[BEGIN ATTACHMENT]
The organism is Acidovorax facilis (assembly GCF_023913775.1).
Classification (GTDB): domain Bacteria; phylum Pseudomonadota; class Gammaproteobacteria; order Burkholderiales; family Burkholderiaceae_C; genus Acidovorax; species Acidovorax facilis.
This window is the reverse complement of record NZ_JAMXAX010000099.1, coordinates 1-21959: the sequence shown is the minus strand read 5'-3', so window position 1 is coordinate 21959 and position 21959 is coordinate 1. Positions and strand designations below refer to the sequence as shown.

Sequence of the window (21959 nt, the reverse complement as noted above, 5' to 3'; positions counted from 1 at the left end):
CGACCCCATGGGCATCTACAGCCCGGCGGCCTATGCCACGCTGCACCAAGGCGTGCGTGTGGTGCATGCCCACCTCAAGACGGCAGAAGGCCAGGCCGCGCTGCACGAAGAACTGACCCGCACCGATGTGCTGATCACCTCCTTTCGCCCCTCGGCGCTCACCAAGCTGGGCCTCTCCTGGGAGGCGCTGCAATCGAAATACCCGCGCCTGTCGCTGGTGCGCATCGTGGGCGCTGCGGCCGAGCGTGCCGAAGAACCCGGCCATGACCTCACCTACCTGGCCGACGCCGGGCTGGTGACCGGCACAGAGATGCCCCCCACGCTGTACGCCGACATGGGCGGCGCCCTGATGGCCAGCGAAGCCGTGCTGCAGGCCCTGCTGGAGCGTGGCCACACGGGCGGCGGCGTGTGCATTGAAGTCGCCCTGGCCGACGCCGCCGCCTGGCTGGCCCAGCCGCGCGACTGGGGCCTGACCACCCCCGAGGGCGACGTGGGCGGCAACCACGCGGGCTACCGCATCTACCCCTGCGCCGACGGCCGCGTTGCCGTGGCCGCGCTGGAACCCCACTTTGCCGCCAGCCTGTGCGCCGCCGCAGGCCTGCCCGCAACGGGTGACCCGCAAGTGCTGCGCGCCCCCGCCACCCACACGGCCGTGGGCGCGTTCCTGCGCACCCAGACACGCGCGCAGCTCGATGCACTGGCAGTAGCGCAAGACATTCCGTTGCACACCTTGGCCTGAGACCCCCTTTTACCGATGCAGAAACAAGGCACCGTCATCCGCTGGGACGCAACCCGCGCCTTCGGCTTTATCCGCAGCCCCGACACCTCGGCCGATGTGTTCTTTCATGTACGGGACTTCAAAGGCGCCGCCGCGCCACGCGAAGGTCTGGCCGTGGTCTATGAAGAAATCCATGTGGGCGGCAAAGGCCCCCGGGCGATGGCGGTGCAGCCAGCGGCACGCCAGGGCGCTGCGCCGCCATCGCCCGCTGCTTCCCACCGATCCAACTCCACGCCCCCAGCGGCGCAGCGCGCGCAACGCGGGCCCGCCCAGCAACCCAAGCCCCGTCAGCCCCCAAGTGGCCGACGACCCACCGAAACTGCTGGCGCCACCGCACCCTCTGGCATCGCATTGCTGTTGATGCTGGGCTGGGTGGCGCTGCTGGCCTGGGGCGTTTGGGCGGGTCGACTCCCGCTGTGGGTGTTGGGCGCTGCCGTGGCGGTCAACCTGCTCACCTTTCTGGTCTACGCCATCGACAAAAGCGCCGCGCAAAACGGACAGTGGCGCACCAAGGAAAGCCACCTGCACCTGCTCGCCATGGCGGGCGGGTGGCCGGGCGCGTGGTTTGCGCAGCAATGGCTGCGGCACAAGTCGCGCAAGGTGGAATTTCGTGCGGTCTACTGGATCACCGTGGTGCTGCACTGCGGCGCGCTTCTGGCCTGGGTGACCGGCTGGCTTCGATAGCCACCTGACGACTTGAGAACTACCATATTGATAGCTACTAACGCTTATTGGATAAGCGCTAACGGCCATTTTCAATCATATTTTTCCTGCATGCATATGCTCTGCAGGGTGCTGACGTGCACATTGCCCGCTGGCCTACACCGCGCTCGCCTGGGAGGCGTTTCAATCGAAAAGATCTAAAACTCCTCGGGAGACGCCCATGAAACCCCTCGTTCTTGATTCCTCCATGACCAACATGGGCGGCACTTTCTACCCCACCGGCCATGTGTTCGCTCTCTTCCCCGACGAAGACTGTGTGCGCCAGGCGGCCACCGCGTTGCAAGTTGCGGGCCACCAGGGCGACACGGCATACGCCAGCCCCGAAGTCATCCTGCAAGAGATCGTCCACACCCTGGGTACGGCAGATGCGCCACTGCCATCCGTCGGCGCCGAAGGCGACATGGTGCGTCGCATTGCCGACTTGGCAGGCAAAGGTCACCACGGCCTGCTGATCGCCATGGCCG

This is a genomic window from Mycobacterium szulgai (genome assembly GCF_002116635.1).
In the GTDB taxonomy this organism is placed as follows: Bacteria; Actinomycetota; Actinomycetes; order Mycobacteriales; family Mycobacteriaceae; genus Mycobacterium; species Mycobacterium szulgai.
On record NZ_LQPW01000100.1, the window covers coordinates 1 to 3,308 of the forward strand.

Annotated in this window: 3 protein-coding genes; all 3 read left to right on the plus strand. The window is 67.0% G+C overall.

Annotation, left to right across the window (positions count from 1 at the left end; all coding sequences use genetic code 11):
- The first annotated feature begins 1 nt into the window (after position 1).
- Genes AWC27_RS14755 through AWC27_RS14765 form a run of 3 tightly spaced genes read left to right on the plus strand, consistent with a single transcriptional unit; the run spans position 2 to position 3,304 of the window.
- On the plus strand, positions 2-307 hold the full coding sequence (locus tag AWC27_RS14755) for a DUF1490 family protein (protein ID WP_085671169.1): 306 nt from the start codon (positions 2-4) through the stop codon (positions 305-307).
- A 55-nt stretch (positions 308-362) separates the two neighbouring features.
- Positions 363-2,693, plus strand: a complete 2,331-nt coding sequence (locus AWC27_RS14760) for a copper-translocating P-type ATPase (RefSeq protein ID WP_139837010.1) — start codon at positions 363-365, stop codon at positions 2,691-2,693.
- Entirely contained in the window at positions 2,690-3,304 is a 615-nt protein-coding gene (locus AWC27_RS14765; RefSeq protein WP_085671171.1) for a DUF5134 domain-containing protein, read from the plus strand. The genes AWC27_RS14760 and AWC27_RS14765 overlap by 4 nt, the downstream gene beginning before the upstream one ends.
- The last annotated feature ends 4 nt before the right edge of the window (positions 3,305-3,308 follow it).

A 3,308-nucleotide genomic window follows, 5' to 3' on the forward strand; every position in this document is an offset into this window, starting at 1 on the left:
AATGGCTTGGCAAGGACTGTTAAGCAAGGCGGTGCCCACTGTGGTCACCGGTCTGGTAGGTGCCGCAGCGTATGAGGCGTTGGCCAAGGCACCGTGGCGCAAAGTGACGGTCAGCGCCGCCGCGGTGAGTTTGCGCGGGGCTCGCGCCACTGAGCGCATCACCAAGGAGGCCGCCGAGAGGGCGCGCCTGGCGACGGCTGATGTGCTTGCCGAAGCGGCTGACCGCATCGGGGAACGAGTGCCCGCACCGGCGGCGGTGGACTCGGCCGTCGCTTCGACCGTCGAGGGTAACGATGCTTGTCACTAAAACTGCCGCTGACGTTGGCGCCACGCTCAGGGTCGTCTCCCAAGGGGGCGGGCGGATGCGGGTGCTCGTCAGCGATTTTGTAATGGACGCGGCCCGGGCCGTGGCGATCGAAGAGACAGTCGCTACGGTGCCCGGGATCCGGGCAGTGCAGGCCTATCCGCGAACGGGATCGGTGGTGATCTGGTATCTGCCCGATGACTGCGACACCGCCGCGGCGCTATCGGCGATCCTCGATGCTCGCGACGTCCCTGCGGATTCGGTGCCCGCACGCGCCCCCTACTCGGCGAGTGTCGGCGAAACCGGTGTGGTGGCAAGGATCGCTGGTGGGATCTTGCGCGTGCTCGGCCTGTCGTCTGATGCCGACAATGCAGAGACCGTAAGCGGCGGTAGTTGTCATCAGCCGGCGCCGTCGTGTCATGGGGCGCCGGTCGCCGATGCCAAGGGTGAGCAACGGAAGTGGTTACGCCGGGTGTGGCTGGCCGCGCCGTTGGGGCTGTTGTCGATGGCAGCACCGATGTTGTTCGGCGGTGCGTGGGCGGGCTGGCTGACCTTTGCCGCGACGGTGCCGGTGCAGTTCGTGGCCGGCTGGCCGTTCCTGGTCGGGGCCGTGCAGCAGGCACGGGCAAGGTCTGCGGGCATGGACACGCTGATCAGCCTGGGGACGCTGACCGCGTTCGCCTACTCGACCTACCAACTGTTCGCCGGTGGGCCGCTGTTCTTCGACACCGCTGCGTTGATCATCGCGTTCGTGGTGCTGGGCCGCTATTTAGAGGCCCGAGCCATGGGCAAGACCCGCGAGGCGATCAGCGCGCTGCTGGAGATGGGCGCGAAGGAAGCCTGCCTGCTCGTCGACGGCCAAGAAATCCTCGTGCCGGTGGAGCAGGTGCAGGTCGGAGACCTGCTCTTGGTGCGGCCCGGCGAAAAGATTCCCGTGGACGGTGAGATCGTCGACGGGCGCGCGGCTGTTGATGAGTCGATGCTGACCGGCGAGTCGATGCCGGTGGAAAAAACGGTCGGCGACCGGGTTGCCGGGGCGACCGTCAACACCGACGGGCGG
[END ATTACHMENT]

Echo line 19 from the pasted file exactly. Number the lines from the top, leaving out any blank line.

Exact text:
AATGGCTTGGCAAGGACTGTTAAGCAAGGCGGTGCCCACTGTGGTCACCGGTCTGGTAGGTGCCGCAGCGTATGAGGCGTTGGCCAAGGCACCGTGGCGCAAAGTGACGGTCAGCGCCGCCGCGGTGAGTTTGCGCGGGGCTCGCGCCACTGAGCGCATCACCAAGGAGGCCGCCGAGAGGGCGCGCCTGGCGACGGCTGATGTGCTTGCCGAAGCGGCTGACCGCATCGGGGAACGAGTGCCCGCACCGGCGGCGGTGGACTCGGCCGTCGCTTCGACCGTCGAGGGTAACGATGCTTGTCACTAAAACTGCCGCTGACGTTGGCGCCACGCTCAGGGTCGTCTCCCAAGGGGGCGGGCGGATGCGGGTGCTCGTCAGCGATTTTGTAATGGACGCGGCCCGGGCCGTGGCGATCGAAGAGACAGTCGCTACGGTGCCCGGGATCCGGGCAGTGCAGGCCTATCCGCGAACGGGATCGGTGGTGATCTGGTATCTGCCCGATGACTGCGACACCGCCGCGGCGCTATCGGCGATCCTCGATGCTCGCGACGTCCCTGCGGATTCGGTGCCCGCACGCGCCCCCTACTCGGCGAGTGTCGGCGAAACCGGTGTGGTGGCAAGGATCGCTGGTGGGATCTTGCGCGTGCTCGGCCTGTCGTCTGATGCCGACAATGCAGAGACCGTAAGCGGCGGTAGTTGTCATCAGCCGGCGCCGTCGTGTCATGGGGCGCCGGTCGCCGATGCCAAGGGTGAGCAACGGAAGTGGTTACGCCGGGTGTGGCTGGCCGCGCCGTTGGGGCTGTTGTCGATGGCAGCACCGATGTTGTTCGGCGGTGCGTGGGCGGGCTGGCTGACCTTTGCCGCGACGGTGCCGGTGCAGTTCGTGGCCGGCTGGCCGTTCCTGGTCGGGGCCGTGCAGCAGGCACGGGCAAGGTCTGCGGGCATGGACACGCTGATCAGCCTGGGGACGCTGACCGCGTTCGCCTACTCGACCTACCAACTGTTCGCCGGTGGGCCGCTGTTCTTCGACACCGCTGCGTTGATCATCGCGTTCGTGGTGCTGGGCCGCTATTTAGAGGCCCGAGCCATGGGCAAGACCCGCGAGGCGATCAGCGCGCTGCTGGAGATGGGCGCGAAGGAAGCCTGCCTGCTCGTCGACGGCCAAGAAATCCTCGTGCCGGTGGAGCAGGTGCAGGTCGGAGACCTGCTCTTGGTGCGGCCCGGCGAAAAGATTCCCGTGGACGGTGAGATCGTCGACGGGCGCGCGGCTGTTGATGAGTCGATGCTGACCGGCGAGTCGATGCCGGTGGAAAAAACGGTCGGCGACCGGGTTGCCGGGGCGACCGTCAACACCGACGGGCGG